Urban Reform Project

Australia’s infrastructure shortfall must be urgently addressed in order to ensure our ongoing economic growth and to deliver equitable outcomes for stakeholders and the community.

“Australia will need to pull every lever – new funding mechanisms, new technology, new delivery mechanisms – to get anywhere near reaching its future infrastructure targets……” CEDA, 20th July 2010 

 
The Warren Centre’s Towards a City of Cities report (2004) presented a range of strategies for building sustainable cities. The project provided detailed recommendations for government and industry action, and a number of these were embraced.

However, we are still not consistently delivering the required infrastructure, and our infrastructure deficit is being compounded by an increasing population and dwindling private sector investment.

This infrastructure shortfall must be urgently addressed in order to ensure ongoing economic growth and to deliver equitable outcomes for stakeholders and the community.

The Warren Centre established the Urban Reform Project with the following broad aims:

  • To identify barriers to successful infrastructure projects
  • To identify and publish an Agenda for Reform through a consensus based approach
  • To develop and publish a Framework for Reform and an Action Plan for implementation, expanding on the Agenda for Reform.

The ideas and key concerns identified through the colloquium were collated into the Handbook for Reform, which outlines the key success factors and barriers in bringing projects to fruition, including decision making and procurement processes. It is designed to help bridge the gap between planning and delivery of infrastructure. The Handbook for Reform outlined the Agenda for Reform.

 

The Framework for Reform

Project Diagram

Following the release of the Handbook for Reform, the project is developing and testing the Framework for Reform through a series of case studies. These case studies cover:

  • Connectivity (five major transport projects)
  • Resilience (the capacity of cities including to withstand shocks)
  • Planning for Growth

These case studies assess a number of infrastructure examples against the principles identified in the Handbook for Reform – being governance, vision, strategy and implementation.

Each case study is scoped by a small group of experienced industry professionals, across a broad range of disciplines, to produce a summary. These case study summaries will each be examined though a colloquium which brings together industry, government, workforce, community, commercial and public sector experts to further the case studies and identify core strategies for delivering successful infrastructure.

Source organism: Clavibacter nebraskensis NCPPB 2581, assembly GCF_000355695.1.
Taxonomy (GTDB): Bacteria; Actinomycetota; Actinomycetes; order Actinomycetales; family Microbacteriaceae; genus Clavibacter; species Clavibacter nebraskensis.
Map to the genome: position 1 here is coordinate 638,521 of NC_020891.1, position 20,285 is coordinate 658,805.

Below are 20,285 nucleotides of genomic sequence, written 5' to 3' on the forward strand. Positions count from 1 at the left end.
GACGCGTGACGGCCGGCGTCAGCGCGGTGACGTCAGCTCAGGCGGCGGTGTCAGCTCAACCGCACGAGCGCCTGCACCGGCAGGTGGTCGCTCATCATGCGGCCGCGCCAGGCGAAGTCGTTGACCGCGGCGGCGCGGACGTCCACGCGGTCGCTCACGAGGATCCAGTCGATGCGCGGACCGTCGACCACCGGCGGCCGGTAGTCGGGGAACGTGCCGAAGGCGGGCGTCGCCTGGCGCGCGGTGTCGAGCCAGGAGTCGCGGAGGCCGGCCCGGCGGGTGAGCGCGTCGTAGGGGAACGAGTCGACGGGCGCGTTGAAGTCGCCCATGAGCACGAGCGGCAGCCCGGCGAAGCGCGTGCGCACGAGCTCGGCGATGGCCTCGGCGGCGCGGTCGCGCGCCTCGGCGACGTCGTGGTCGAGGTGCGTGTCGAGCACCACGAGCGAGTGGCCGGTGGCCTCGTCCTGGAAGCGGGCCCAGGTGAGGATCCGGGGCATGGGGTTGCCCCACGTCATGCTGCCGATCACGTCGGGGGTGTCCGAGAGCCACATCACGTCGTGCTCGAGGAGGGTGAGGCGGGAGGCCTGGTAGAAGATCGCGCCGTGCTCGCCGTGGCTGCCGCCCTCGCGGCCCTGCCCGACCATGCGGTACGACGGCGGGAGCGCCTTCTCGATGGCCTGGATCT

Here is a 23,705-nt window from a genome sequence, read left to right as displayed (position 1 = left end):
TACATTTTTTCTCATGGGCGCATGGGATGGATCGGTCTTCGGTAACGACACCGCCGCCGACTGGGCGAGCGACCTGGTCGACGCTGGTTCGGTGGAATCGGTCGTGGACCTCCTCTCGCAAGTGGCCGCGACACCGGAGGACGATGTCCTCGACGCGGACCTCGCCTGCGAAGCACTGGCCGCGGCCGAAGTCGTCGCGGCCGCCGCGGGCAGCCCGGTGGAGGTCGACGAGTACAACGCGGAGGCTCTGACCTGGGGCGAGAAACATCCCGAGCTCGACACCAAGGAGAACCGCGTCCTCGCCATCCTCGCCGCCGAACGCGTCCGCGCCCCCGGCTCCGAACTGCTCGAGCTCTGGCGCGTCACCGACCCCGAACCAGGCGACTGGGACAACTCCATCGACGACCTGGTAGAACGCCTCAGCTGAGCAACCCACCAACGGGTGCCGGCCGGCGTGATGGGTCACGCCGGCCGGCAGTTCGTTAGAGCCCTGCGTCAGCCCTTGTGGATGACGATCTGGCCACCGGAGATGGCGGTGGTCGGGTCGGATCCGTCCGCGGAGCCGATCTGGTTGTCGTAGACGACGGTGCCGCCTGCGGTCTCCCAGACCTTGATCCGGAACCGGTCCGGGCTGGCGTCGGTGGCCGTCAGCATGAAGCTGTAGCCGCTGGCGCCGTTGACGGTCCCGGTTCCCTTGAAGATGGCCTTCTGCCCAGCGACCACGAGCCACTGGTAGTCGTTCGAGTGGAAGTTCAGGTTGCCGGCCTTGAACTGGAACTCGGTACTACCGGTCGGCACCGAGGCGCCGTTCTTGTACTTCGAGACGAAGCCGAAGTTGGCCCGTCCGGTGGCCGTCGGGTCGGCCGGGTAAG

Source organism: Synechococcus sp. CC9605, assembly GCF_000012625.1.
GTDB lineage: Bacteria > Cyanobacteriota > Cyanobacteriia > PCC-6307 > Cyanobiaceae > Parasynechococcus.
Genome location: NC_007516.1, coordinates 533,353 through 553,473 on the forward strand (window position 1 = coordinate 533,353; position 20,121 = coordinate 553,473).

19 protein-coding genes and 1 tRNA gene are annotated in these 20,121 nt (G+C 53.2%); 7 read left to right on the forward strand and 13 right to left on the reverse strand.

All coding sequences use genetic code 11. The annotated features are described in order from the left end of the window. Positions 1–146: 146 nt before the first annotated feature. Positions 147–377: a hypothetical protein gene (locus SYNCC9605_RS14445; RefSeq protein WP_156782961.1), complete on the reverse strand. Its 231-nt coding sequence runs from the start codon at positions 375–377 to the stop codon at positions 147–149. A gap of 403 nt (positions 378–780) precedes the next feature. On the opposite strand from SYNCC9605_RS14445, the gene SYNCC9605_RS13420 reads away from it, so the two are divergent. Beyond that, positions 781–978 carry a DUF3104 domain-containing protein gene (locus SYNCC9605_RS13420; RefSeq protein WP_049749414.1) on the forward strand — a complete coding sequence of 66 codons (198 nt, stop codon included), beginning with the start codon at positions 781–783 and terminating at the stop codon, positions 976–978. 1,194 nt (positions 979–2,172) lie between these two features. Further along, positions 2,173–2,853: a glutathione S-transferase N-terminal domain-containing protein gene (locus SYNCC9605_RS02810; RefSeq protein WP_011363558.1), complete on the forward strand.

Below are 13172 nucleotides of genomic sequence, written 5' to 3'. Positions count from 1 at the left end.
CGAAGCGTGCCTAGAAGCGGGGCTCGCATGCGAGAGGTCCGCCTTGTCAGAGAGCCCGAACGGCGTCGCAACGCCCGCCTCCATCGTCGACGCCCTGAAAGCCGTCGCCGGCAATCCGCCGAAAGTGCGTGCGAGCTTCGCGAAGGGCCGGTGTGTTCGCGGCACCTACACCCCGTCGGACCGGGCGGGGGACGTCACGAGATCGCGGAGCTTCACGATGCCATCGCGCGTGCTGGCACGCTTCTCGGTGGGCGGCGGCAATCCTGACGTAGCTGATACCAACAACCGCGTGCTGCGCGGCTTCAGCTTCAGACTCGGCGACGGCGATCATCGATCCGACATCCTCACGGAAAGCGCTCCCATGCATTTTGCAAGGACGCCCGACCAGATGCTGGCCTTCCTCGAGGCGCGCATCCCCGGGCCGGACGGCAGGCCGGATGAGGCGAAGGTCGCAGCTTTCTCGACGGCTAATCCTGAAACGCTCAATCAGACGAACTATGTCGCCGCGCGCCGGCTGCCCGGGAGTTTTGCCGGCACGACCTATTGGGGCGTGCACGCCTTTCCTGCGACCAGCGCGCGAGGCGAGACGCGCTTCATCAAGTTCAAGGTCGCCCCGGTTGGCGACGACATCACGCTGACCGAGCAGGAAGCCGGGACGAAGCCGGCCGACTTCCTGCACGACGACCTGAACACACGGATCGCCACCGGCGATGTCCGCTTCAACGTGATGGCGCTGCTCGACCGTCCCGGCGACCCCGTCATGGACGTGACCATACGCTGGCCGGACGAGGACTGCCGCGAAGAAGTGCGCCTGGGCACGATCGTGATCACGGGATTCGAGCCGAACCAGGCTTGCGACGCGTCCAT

Getting Involved

The project has been initiated by The Warren Centre and is supervised by a Steering Committee, under the chairmanship of Mr Richard Dinham, to include representatives of key supporters of the project. Currently these include representatives from planning, consulting, contracting, insurance, financing, government and academia. Project Fellows will be appointed to provide high level strategic guidance to the project. Stakeholders from all disciplines who have an interest and experience in infrastructure projects are invited to participate in the project.

Support can be provided through participation in the case studies, providing information or research assistance, or financial support to assist with production costs and events. The Warren Centre welcomes your involvement in this project. Sponsorship opportunities are available to help provide the resources to deliver better infrastructure outcomes for NSW. Please contact The Warren Centre for more information.

 

Free Online Download

Handbook For Reform – Delivery Of Successful Infrastructure In NSW

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This Handbook for Reform is the result of a year-long research project by the Warren Centre’s Urban Reform Project Group. It is designed to help bridge the gap between planning and delivery of infrastructure.

It outlines the key success factors and barriers in bringing projects to fruition, including decision making and procurement processes. This Handbook sets out an agenda which can form the basis of a reform program. It is also timely, as the Metropolitan Plan for Sydney was delivered in December 2010 to guide the long term growth of Sydney and the New South Wales state election in 2011 will provide an opportunity to consider new approaches to Infrastructure policy and decision making.

ConnectivityConnectivity Case Study

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Connectivity: Successful cities effectively connect people, jobs, goods and services.

Five infrastructure case studies emphasising Connectivity has been assessed by teams of experts in planning, engineering and finance. The case studies included:

  • Two major proposals as yet unrealised – a Greater Sydney Airport and a High Speed Rail service connecting the major eastern cities 
  • Two regional infrastructure initiatives – the Regional Rail Plan in Victoria and the South East Queensland (SEQ) Regional Plan 
  • The completed WestLink (M7) Motorway project in Sydney’s west.